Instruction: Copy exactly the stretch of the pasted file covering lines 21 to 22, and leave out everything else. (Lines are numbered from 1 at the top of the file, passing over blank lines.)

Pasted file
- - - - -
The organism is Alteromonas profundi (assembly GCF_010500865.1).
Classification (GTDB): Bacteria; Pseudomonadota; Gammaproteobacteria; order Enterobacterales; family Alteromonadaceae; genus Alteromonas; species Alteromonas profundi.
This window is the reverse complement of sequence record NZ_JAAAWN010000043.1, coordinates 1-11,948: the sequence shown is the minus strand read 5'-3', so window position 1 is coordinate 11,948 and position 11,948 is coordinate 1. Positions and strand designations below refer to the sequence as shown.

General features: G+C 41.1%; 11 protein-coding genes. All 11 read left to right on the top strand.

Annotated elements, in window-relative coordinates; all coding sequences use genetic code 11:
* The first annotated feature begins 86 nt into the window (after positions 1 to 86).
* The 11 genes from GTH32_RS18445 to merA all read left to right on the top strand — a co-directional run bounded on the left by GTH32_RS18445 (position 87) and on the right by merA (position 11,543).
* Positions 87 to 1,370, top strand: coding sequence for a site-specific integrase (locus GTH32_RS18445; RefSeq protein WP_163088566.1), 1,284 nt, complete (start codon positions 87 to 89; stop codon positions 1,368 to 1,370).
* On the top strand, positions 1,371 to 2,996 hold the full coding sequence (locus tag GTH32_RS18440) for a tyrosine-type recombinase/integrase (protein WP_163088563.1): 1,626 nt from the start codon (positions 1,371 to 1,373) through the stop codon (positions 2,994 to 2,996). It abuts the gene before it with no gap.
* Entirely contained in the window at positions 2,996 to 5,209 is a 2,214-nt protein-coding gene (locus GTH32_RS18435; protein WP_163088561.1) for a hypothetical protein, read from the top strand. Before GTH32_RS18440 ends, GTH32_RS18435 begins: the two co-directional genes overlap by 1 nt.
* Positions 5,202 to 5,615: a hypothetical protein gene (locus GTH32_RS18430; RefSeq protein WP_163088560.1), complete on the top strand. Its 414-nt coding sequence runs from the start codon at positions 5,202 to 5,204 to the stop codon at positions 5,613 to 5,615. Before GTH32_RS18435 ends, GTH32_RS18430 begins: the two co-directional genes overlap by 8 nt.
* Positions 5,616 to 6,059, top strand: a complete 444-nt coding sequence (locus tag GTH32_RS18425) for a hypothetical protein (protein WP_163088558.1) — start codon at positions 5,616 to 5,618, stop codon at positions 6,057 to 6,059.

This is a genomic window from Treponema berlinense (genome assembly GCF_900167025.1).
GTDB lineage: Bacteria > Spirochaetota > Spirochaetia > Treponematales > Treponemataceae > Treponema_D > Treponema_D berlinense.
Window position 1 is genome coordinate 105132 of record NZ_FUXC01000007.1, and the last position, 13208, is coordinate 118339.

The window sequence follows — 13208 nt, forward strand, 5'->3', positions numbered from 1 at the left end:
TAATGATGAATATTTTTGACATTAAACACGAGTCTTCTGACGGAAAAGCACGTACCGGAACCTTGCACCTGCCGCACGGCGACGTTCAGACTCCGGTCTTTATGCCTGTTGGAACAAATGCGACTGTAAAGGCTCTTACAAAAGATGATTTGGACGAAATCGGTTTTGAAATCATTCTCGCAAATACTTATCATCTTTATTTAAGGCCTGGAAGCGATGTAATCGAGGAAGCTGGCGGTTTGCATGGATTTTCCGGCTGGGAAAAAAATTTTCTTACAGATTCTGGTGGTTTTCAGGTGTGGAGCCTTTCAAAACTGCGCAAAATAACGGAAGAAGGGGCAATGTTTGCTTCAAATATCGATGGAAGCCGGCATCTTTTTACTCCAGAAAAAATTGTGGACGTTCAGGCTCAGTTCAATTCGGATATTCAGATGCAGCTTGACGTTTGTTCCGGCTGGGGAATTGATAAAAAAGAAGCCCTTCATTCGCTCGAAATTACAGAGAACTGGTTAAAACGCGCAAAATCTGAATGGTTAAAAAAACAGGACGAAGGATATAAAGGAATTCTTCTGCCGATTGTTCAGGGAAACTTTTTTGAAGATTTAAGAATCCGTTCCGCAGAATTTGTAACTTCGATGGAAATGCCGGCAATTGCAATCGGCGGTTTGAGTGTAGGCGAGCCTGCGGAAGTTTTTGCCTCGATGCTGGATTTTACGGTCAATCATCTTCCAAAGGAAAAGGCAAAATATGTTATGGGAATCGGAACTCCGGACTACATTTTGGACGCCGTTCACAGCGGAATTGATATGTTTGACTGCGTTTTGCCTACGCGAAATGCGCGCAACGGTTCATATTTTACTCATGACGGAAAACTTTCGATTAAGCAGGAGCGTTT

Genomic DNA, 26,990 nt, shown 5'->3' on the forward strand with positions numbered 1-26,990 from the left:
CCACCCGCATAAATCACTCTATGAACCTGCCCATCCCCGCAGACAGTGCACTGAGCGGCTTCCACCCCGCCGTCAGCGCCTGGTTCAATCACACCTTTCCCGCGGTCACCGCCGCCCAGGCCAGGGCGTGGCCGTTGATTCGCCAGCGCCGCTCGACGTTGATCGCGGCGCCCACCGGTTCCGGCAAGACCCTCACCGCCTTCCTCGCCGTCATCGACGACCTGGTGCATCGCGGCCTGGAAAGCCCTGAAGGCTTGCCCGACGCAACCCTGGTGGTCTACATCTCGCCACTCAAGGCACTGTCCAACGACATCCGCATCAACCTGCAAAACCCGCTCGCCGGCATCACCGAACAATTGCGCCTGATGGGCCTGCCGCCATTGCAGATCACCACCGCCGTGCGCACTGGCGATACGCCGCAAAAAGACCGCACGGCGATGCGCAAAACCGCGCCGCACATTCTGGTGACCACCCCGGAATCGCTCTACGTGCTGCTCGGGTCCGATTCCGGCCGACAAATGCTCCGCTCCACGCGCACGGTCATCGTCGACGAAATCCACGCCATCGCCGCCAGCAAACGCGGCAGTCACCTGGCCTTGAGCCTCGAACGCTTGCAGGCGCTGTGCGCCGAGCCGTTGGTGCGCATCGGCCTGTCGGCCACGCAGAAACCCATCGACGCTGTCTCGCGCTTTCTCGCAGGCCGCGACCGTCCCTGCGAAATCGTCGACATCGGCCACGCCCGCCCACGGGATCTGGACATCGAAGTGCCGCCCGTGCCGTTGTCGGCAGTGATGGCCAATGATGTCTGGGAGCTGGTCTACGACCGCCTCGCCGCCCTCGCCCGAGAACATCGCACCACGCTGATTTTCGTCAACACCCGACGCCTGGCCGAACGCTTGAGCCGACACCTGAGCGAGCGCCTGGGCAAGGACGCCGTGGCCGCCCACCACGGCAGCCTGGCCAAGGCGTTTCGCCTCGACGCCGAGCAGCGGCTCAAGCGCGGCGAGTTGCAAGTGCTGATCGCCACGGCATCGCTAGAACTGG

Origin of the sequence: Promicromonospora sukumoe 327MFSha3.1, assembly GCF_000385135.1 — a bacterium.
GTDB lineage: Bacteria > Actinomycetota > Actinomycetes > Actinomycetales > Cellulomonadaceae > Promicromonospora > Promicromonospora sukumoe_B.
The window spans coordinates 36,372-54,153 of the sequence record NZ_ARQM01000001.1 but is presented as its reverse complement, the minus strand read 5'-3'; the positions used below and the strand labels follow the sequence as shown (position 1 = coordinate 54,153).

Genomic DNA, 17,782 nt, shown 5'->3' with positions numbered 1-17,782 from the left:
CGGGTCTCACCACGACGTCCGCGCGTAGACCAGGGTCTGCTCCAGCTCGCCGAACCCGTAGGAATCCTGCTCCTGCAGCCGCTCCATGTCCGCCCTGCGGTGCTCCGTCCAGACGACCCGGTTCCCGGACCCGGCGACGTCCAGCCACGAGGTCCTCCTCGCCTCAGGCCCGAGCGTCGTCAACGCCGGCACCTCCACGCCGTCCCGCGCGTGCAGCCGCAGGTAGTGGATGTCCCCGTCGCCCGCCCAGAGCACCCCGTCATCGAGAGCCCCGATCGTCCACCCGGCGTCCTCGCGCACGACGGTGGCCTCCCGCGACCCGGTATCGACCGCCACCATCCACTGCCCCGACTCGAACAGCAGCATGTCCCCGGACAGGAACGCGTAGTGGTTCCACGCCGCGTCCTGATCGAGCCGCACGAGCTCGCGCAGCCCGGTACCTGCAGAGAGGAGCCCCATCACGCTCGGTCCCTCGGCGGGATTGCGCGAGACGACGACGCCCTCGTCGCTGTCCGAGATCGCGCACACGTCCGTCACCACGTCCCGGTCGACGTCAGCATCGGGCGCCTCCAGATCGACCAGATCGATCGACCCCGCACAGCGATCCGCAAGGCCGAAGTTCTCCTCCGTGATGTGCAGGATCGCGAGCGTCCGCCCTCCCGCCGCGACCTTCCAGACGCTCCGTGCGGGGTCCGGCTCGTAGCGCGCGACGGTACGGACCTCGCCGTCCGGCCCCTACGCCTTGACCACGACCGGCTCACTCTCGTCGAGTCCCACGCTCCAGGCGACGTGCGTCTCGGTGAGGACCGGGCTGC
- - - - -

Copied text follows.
GTDB lineage: Bacteria > Actinomycetota > Actinomycetes > Actinomycetales > Cellulomonadaceae > Promicromonospora > Promicromonospora sukumoe_B.
The window spans coordinates 36,372-54,153 of the sequence record NZ_ARQM01000001.1 but is presented as its reverse complement, the minus strand read 5'-3'; the positions used below and the strand labels follow the sequence as shown (position 1 = coordinate 54,153).